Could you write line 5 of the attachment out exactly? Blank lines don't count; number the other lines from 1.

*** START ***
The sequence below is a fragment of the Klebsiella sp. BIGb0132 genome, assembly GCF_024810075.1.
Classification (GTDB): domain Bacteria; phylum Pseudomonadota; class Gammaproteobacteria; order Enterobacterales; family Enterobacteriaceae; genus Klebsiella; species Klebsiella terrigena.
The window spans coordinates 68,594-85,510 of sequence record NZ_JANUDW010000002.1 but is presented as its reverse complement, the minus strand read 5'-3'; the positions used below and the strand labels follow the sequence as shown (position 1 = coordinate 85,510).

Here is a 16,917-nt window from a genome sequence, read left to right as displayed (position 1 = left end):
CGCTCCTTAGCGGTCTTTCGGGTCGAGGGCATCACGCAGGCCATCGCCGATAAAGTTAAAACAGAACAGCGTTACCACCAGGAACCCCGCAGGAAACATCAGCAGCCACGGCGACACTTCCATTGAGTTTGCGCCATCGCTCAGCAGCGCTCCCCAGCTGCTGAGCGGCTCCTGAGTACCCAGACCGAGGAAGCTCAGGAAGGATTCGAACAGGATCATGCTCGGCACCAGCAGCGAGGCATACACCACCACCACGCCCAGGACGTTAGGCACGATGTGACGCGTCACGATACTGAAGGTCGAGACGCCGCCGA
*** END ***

CGCTCCTTAGCGGTCTTTCGGGTCGAGGGCATCACGCAGGCCATCGCCGATAAAGTTAAAACAGAACAGCGTTACCACCAGGAACCCCGCAGGAAACATCAGCAGCCACGGCGACACTTCCATTGAGTTTGCGCCATCGCTCAGCAGCGCTCCCCAGCTGCTGAGCGGCTCCTGAGTACCCAGACCGAGGAAGCTCAGGAAGGATTCGAACAGGATCATGCTCGGCACCAGCAGCGAGGCATACACCACCACCACGCCCAGGACGTTAGGCACGATGTGACGCGTCACGATACTGAAGGTCGAGACGCCGCCGA